Perturbator has perfected the art of opening an album. While Dangerous Days used a slow, ominous build through “Welcome Back” before launching into “Perturbator’s Theme,” Perturbator elected to skip the buildup on The Uncanny Valley’s opening track, “Neo Tokyo,” and instead launched right into it. The “chugging” sounds in the track’s first few seconds before propelling itself into the song proper are an audible simile for a motorcycle revving up, much akin to Kaneda’s iconic red motorcycle in the seminal anime film Akira (1988). As Kaneda, Tetsuo, and gang hop onto their bikes and ride the highways of Neo Tokyo, so too do the listeners of “Neo Tokyo” as the song approximates the pulsing feeling of riding into the big city, further cementing the role of listener as active participant in the narrative of The Uncanny Valley.
At a surface level, the song “Femme Fatale” taps into fifties American noir aesthetics and may seem at odds with the Asian and cyberpunk aspects of the album. Yet its smooth, synthesized jazz melodies deliver imagery of Chow Yun-Fat’s character Tequila visiting his favorite watering hole in John Woo’s bullet ballet film, Hard Boiled (1992)—a movie that would have a profound impact on nineties cyberpunk culture, particular for the film The Matrix (1999).
Prior Perturbator collaborator Greta Link makes an appearance on the seductive song “Venger.” While “Sentinal” may be the album’s most single-worthy track, complete with music video and lyrics that solidify The Uncanny Valley’s themes, “Venger” really steals the show as best song proper. There is a combination of both sorrow and romance in the lyrics of “Venger,” as if delivered by the full red lips and slight overbite of Jennifer Connelly’s character in Dark City (1998).
Occult and religious themes that Perturbator has flirted with in the past appear on this album in the instrumentals as “Diabolus Ex Machina” and “The Cult of 2112.” These types of long-form, cinematic instrumentals have consistently been Perturbator’s forte, and The Uncanny Valley is rife with them.
There are only a few scant “foibles” present in The Uncanny Valley that do not mesh with the rest of the album. The last minute of “Disco Inferno” is actually music-free narrative exposition which unbalances the otherwise steady song. This small outro would have been better partitioned off of “Disco Inferno” and spun into its own interlude track. The ending of the track “Souls at Zero” features a sampling of the “One of us!” chant from Tod Browning’s 1932 film Freaks. While Perturbator is no stranger to using samples, with snippets of Alien 3 (1992) appearing in Dangerous Days and Wicked City (1987) appearing in I am the Night, the sample from Freaks seems jarringly out-of-place in The Uncanny Valley. Perhaps its usage is more in the vein of the Skinny Puppy style of using samples rather than Perturbator’s more methodological style. Other than these minor items, The Uncanny Valley is near perfection.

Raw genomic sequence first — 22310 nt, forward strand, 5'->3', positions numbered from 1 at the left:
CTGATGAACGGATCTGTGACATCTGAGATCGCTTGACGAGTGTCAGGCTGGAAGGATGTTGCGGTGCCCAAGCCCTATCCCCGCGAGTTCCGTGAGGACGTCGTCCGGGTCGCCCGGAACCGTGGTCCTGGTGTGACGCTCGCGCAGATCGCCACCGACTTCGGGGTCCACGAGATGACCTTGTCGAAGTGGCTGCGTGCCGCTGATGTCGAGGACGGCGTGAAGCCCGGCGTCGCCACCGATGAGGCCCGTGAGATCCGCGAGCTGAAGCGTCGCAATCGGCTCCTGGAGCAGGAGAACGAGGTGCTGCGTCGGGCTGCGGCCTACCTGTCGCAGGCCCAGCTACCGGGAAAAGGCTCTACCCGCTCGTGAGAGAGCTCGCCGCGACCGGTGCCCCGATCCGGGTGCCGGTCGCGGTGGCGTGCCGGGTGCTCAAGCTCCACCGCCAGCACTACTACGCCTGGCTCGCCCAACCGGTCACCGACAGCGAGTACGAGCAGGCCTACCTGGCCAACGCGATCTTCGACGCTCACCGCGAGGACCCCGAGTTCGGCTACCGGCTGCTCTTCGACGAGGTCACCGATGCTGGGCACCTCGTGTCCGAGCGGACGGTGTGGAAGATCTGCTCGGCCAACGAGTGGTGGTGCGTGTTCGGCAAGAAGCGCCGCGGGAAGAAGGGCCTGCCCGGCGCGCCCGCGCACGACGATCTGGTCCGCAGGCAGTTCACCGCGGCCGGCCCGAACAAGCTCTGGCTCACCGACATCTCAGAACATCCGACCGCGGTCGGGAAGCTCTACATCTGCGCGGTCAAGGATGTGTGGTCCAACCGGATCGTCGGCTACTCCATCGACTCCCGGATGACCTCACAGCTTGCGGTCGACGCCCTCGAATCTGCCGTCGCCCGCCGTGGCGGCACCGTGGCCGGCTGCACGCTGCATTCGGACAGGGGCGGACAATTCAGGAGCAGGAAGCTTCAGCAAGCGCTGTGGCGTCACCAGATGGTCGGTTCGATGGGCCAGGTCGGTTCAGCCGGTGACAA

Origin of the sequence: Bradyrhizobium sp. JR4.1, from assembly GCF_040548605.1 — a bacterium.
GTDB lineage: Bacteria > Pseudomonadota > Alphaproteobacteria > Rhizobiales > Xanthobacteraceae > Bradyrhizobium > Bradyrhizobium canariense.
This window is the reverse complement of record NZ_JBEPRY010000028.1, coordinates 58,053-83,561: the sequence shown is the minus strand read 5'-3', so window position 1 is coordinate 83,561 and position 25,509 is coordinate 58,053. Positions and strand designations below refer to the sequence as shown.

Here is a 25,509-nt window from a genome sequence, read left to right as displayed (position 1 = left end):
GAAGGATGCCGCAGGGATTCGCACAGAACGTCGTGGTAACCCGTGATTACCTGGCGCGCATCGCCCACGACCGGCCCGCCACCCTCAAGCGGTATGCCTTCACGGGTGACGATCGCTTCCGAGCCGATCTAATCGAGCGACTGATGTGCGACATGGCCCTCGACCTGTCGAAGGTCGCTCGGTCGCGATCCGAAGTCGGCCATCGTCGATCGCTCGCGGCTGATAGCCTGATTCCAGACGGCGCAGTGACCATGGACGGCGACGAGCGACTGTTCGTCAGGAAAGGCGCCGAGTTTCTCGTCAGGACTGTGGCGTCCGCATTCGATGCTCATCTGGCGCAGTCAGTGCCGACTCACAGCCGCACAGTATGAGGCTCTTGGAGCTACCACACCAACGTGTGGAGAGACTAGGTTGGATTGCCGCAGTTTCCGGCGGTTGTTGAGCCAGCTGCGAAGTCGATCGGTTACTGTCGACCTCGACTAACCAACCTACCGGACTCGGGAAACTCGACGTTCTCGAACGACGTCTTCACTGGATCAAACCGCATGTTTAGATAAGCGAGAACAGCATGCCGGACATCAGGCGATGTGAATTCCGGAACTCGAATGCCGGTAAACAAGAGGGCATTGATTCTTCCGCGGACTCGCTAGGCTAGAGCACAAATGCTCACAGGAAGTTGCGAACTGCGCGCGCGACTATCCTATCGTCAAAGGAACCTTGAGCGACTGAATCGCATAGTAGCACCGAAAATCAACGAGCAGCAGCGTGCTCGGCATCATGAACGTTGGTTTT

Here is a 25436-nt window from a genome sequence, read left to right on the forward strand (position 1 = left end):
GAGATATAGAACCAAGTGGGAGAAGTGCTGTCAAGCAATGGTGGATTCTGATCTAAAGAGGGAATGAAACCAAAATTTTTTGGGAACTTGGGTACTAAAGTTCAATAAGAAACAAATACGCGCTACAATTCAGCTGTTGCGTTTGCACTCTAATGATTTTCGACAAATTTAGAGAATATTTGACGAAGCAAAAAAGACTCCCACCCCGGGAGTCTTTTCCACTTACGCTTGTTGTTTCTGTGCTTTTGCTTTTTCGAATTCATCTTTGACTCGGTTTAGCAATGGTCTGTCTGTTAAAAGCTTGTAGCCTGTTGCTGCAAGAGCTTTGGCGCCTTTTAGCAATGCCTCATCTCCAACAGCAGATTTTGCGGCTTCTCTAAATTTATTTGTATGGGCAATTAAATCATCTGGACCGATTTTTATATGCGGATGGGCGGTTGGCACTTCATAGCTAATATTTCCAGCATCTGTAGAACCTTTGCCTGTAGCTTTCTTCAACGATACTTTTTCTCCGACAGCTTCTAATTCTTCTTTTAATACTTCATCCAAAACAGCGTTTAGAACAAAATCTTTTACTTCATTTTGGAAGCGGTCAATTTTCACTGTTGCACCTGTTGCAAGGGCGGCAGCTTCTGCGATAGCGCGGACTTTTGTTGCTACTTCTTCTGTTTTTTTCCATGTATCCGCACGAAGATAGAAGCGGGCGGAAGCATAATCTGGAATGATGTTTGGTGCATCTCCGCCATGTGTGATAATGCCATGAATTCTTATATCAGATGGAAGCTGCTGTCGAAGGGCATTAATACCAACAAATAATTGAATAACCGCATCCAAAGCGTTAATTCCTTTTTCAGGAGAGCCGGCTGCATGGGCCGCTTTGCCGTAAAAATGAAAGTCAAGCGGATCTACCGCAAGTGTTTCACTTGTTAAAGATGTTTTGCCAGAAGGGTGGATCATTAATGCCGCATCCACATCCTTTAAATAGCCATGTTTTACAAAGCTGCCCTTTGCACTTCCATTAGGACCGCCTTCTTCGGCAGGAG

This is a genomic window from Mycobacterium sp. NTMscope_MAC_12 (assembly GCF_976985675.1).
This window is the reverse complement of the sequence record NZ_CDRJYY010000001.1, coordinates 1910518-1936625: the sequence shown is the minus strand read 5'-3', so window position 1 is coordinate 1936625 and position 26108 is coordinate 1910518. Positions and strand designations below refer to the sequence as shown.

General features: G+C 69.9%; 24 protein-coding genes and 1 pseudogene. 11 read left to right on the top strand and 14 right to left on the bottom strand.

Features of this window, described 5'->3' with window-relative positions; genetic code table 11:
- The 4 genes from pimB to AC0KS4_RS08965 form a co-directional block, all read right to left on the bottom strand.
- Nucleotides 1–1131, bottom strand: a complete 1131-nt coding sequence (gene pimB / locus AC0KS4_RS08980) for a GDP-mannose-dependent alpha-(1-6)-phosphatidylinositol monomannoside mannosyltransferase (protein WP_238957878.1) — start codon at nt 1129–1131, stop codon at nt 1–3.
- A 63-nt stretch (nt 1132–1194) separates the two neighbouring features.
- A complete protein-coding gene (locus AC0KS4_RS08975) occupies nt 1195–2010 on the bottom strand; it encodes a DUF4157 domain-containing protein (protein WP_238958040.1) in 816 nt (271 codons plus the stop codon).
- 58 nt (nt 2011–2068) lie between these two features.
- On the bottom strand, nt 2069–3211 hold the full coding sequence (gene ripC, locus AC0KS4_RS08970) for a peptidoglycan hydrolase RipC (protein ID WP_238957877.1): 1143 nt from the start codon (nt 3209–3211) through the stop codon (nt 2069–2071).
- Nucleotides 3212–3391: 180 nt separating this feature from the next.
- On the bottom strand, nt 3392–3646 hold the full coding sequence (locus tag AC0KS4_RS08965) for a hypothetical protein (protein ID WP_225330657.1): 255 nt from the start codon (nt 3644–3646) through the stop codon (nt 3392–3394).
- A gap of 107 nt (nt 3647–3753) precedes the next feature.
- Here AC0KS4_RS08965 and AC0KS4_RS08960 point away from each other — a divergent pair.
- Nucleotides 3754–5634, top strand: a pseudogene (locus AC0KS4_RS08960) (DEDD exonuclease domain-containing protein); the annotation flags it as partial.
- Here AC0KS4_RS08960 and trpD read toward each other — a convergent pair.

As is customary with Perturbator albums, The Uncanny Valley is presented in a variety of formats: a single-disc digipak, a double-CD edition, multiple LPs, and even a cassette version. Perturbator’s album art has always had a strong emphasis on showcasing women, and with The Uncanny Valley’s naked woman illustrated on the cover, the album has seen its fair share of social media controversy, inevitably with it being censored on Facebook. The cover art may be sexy, but it is not sexualized. The nude woman with the cyberpunk city backdrop firmly establishes the visual aesthetic to complement the album and its narrative. From the opening to the anime version of Ghost in the Shell (1995) that depicts the creation of Major Kusanagi, to the near naked Zhora attempting to escape from Deckard in Blade Runner (1982), the nude female is an important image to cyberpunk culture. Perturbator uses the image appropriately.
The newest offering from Perturbator continues the project’s ambitious fine-tuning of the synthwave genre, rightly becoming the genre’s seminal band. This in turn has a trickle-down effect in inspiring other synthwave artists, further developing the scene. From carbon copies to unique outfits, the genre is flourishing, and Perturbator is leading the pack. The Uncanny Valley is a milestone not just for Perturbator, but for synthwave as well.
01) Neo Tokyo
02) Weapons for Children
03) Death Squad
04) Femme Fatale
06) Disco Inferno
07) She Moves Like a Knife
09) Diabolus Ex Machina
11) The Cult of 2112
12) Souls at Zero
13) The Uncanny Valley